At Quinton Edwards we buy and sell horticultural nurseries, garden and plant centres and farm shops all over the country which means we are the best in the industry at understanding the real value of these types of properties and business.
Valuations are required for a variety of reasons such as sale purposes, company asset purposes, tax purposes and thus it is important to ensure that every valuation is correct and the best method to ensure this is to employ a chartered surveyor with considerable experience within the chosen field.
The undersigned is not only the most experienced Chartered Surveyor dealing with garden centres, horticulture and farm shops throughout the United Kingdom but is also a Certified Expert Witness and ran four garden centres as Managing Director for a period of time, thus has a better understanding of the business element than most other consultants.
There are a number of areas to consider when valuing a business which combine an asset based calculation and profit based calculation and while these methods are general guidelines it is important to realise that no two businesses even in the same industry are identical so each property/business must be considered on its own merits.
In regard to the value of Garden Centres, there are three basic elements:
- The value of the asset, the land, infrastructure and buildings where the planning consent will have an important part to play.
- The trading potential of the business, i.e. the level of turnover and profitability that is being shown and future potential can have a major part to play.
- The value of any concessionary income, (aquatics, pets, clothing, farm shops etc.)
- In addition, there is the stock and moveable plant and machinery, the value of which normally needs to be generally understood when a purchaser is making an offer but where the final value is not normally agreed until just before completion on the basis that stock values will fluctuate.
The value of the land, infrastructure and buildings will depend on their location, their size, their age and condition and what planning consent exists.
Having a planning consent to extend, that has been or can be implemented will add value as it gives purchaser certainty that they can expand the business rather than hope value that a planning consent will be forthcoming.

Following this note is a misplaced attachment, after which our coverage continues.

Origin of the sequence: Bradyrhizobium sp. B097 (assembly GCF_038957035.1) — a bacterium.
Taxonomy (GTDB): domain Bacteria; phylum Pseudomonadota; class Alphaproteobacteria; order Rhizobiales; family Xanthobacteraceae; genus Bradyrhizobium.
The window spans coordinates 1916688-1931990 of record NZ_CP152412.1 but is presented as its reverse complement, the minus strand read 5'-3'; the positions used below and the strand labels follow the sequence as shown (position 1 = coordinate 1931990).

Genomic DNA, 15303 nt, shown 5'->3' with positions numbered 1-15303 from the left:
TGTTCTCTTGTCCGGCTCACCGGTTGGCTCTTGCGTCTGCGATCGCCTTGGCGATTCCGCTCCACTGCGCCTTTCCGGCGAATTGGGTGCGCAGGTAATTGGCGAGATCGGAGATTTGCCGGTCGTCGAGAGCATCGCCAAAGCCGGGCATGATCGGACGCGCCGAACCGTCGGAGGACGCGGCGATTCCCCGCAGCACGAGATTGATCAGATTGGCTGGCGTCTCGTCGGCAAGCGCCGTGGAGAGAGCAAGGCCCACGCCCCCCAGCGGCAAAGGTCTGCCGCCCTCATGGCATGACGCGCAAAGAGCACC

The best way to arrive at a value is via comparable evidence, i.e. actual deals that have been undertaken, particularly those where the valuer has been personally involved.
When considering the value of the trading potential, experience of the particular industry is paramount as a valuer needs to look at the turnover and be able to compare it with other similar businesses understanding the average turnover per square metre, in regard to the restaurant the average turnover per cover and thus what potential is there for the a purchaser to take the business further within the existing heated and unheated covered accommodation.
Similarly, the level of the gross margin, if it is too high, can a purchaser sustain it, if it is considerably too low, is the business owner buying business by selling product too cheap? If a purchaser then increases the gross margin to industry averages will turnover drop because customer’s loyalty only relates to the fact that the product is cheap?
Where there are clear opportunities in increasing margin perhaps by greater efficiency and buying, then this increased margin will flow directly to the bottom line, increasing profitability and thus, value.
One must also look at the costs of the business, how do staff costs compare as a percentage of turnover to the industry average, what is the marketing expenditure, how much is being spent on maintenance repair? If it is too high does this mean that the buildings are too old and in poor repair?
How high is the rateable value, could it be appealed and thus, reduce costs?
Operating profit which we define as trading profit before tax, director’s costs, interest charges, depreciation and other extraordinary costs has to be taken into consideration. This gives an indication of the revenue stream that a potential purchaser can hope to achieve prior to his own expenses and the finance required making the purchase.
This figure can be amended to reflect low staff costs or other exceptional items such as putting capital works through as repairs and renewals.
Against the operating profit a multiplier is applied and the level of this multiplier will depend on a variety of aspects, the sustainability of the profit, the potential for additional profit and here, the experience of the valuer in selling similar types of businesses is paramount.
The third area of value is concessionary income where an appropriate multiplier will be applied to the income generated by concessions which will vary depending upon whether the income is inclusive of onsite costs and utilities or nett.
Again, this multiplier will vary, for example, if the concessionary income is considerably higher than one would normally expect, then the multiplier will be lower because there is the possibility that if the existing concession leaves, a new concession would pay less rent. If the concessionary income is lower than expected, then the multiplier is likely to be higher and again, it is important that the valuer has detailed knowledge of the industry.
Valuation is both an “art” and a “science” To ensure an accurate valuation, nothing is more important than the valuer having detailed experience of the industry, which must include actually being involved in sales, acquisitions and lettings.
If you require a valuation of your garden/plant centre or horticultural business, please contact Simon Quinton Smith for a confidential discussion on 01635 262520.